The hip new space is being lauded, but in the rush to praise it, the facts are getting a little skewed:
Local artists helped impart a bordello-meets-supper-club gritty opulence, with touches like stencil work on the walls, recycled wood for the bars and lush red curtains in the pit. Sparkly chandeliers hang from exposed pipes.To which I say, "That Was No Boiler Room, That Was My Theatre!"
“I can’t believe they made a bar out of a boiler room!” said Charles
Fletcher, 35, an architect and interior designer. “It has such a bohemian attitude, which is much needed in Boston.”
The Leland Center was a cramped little 40 seat black box space that provided affordable space for small theatre companies with no budget. And some of the most indelible memories I have of Boston theatre happened in that space.
The Leland was closed a couple of years ago to make way for the coming transformation of the Boston Center for the Arts. The little space was closed to make way for Beehive. (A bit of trivia: My theatre company's production was the last one in there.)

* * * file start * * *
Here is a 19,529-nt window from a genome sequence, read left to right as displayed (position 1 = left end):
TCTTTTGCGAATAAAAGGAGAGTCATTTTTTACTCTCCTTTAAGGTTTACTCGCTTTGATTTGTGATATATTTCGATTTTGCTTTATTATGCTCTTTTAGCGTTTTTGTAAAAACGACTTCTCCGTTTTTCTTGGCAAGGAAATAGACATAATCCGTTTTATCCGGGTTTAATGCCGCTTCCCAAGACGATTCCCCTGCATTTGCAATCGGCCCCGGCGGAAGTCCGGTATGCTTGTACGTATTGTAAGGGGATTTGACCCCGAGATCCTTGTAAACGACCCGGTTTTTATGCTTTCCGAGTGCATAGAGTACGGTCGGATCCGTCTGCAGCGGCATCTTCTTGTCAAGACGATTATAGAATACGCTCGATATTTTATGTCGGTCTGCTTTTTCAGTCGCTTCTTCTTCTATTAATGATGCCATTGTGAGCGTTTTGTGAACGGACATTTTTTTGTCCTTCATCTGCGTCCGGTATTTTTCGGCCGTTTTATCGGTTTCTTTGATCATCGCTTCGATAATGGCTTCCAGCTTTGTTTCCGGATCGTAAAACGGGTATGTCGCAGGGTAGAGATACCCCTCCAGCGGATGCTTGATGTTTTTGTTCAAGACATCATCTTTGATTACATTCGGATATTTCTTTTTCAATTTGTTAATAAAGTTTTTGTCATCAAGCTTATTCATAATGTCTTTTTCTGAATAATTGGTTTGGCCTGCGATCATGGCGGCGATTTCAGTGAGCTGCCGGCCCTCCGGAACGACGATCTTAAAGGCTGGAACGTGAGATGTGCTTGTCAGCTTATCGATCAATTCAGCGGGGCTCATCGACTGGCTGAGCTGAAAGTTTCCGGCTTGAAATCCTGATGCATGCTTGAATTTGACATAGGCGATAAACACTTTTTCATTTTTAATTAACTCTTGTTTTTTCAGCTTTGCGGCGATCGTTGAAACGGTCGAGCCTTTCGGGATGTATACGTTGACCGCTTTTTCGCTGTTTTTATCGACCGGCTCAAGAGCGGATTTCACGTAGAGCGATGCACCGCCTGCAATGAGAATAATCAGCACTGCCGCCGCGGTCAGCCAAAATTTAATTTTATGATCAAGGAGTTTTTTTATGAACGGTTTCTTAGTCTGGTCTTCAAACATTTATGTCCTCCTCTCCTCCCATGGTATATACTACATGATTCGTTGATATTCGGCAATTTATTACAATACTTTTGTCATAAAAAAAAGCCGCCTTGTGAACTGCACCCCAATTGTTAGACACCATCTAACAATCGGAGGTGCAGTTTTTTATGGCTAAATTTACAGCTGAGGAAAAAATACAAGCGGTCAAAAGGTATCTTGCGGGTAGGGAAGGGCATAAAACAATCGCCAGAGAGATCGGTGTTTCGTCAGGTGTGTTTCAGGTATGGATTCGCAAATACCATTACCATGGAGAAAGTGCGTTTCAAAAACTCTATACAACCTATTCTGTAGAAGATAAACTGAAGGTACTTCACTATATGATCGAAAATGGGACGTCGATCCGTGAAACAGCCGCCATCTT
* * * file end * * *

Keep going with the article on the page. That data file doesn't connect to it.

The replacement for Leland Center is the much cleaner and more presentable Rehearsal Hall in the Calderwood Pavilion. But though the rehearsal hall is a better space, it is also more expensive.
The Calderwood opened to well deserved fanfare a few years ago, but lost in all the adulation was the true math of the situation. Almost every article written talked about how the Calderwood was adding three performance spaces to the Boston theatre scene.
At the time some of us did try to keep pointing out that the actual story was that there was only a net gain to the city of 2 spaces.
Meanwhile, at the Beehive, the dancing goes on.